It took years for my relatives to relax around my family here. They were convinced that we were fighting almost constantly, and would huddle in corners waiting for the storm to subside. They have since realized that no, loud vocals and gesticulation are simply what constitutes normal conversation.
A new addition to the traffic flow: roundabouts! Unfortunately, however, the rule is that one always gives way to the car coming from the right, so folks here cannot grasp that in the roundabout they must yield to the car coming on the left. Beware a roundabout in Italy!
There are dumpsters all over for garbage, as there is no residential garbage collection. So why, if you have placed your precious garbage in a nice tidy sack, tied and compact, do people carry it in their car for a few blocks and throw it out the window? Did it suddenly become an unbearable burden, a concept so overwhelmingly unacceptable, that a few more yards became impossible to bear?
A famous maker of automatic gates and doors is called “Faak.” Given that the soft “A” has a phonetic sound similar to the sound in the word “luck,” this commercial where the gate squeaks the product’s name over and over has given me many solid moments of hilarity. Say it!
If you live outside of town, your electricity and phone service arrives via lines on wooden poles. Your service will be regularly interrupted however, due to two causes: 1) The roving groups of Romanian opportunists have taken all the copper wire again during the night or 2) some farmer has burned his wheat stubble, and also the bottom halves of the poles. It is a common sight, a line sagging to the ground with a foot or two of wooden pole hanging at intervals from it, like a necklace of blackened toothpicks.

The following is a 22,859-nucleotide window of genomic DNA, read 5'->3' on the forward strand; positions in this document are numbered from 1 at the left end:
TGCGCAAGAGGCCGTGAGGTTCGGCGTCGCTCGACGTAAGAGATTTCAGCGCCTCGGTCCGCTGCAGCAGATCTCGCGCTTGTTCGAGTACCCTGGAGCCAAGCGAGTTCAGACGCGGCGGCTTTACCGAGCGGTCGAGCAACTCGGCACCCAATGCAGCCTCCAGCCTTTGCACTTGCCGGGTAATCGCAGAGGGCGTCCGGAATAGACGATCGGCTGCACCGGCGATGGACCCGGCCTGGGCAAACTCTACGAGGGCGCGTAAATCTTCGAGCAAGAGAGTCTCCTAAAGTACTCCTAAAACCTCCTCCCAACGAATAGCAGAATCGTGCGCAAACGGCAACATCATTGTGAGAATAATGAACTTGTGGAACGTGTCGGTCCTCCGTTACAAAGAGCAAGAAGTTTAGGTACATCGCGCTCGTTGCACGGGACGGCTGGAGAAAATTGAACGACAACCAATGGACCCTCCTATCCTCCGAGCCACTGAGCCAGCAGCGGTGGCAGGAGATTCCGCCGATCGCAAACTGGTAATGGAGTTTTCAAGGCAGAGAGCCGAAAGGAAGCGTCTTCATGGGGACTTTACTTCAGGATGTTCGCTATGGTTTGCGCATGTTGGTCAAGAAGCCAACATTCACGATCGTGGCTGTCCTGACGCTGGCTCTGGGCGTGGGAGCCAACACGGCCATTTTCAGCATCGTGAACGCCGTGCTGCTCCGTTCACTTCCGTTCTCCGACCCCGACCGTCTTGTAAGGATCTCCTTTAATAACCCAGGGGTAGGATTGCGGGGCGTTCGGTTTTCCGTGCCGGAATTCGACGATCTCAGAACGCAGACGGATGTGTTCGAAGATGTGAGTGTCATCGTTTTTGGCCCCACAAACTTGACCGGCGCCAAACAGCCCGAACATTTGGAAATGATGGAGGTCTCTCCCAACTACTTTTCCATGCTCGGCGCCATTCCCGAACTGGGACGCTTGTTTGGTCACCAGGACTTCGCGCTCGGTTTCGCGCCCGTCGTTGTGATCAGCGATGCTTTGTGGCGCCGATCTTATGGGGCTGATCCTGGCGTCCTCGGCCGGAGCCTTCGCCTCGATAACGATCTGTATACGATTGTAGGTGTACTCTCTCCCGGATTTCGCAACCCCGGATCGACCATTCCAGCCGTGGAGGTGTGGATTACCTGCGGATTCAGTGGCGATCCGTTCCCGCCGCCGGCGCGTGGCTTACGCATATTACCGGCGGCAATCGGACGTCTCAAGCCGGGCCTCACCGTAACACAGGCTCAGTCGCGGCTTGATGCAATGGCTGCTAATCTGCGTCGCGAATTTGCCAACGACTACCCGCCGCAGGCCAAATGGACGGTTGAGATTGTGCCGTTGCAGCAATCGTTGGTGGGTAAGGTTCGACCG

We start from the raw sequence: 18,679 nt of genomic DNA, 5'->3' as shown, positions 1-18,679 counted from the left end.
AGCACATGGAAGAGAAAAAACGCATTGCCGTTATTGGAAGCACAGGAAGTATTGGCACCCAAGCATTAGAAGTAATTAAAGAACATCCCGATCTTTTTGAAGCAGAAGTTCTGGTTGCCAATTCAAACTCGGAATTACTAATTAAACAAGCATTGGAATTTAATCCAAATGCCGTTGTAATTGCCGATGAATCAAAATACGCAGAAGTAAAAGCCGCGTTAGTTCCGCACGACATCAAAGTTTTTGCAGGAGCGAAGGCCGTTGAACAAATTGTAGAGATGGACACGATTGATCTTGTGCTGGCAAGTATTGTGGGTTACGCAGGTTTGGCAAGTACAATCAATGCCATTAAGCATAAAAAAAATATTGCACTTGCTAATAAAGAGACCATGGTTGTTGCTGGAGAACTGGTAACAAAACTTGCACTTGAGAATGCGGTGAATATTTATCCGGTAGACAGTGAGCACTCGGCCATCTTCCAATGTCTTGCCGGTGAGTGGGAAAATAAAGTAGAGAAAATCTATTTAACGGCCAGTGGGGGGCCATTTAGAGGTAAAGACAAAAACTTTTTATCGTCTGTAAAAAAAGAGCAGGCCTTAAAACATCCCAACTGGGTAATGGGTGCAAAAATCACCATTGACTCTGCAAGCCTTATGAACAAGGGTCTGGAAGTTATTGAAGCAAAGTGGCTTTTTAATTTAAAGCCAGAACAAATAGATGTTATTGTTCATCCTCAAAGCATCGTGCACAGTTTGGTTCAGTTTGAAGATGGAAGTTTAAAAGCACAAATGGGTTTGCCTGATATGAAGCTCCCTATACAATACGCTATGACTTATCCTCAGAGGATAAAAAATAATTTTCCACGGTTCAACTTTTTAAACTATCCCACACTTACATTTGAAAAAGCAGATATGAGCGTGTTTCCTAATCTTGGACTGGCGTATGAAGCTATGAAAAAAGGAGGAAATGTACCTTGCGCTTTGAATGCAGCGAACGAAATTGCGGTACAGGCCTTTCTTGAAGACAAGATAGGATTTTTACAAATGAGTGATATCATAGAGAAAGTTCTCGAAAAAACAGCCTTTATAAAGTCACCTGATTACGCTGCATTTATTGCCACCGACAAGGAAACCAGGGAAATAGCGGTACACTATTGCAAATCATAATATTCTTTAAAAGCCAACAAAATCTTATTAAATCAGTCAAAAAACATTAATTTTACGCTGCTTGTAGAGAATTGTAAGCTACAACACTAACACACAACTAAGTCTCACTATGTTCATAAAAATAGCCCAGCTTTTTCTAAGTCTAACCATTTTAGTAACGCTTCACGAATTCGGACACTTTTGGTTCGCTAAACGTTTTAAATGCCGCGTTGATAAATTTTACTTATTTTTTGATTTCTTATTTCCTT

“Wheat Field on Fire” oil on canvas
Keep an eye on teenage parties. There is always beer, and there often are plenty of hard alcoholic products. That is simply how it is done here. You can fight but you can’t win.
Everybody loves gelato! It is good. My husband makes gelato in his beach establishment. And it is excellent. But I know that the “fresh” ingredients of the stuff come in big white bags and industrial steel canisters. The milk does arrive fresh daily, however.
Why do women, so exceptionally stylish and composed, the height of world-famous fashion sense in the winter, dress like hinterland prostitutes in the summer?
It is not a good place to be a snake, any kind of snake. Snake equals bad. Hide!
You will have to study hard and pass the exams to get yourself a gun. It will have to be kept in a locked, dedicated safe in your home. Once bought it can be kept with no problems, as long as you don’t use it. But if you buy any bullets, each one will have to be accounted for, and the authorities will come down hard on you if they discover that one of them is missing.
“Bernalda,” an unfortunate name. Every time we have business dealings with other parts of Italy we have to explain: “No, not BernaRda, BernaLda, with an “L.” You can almost hear the smirk over the phone line. You see, “Bernarda” is the slang name for the female genitalia.
“Benevolent Dysfunction,” mixed media on paper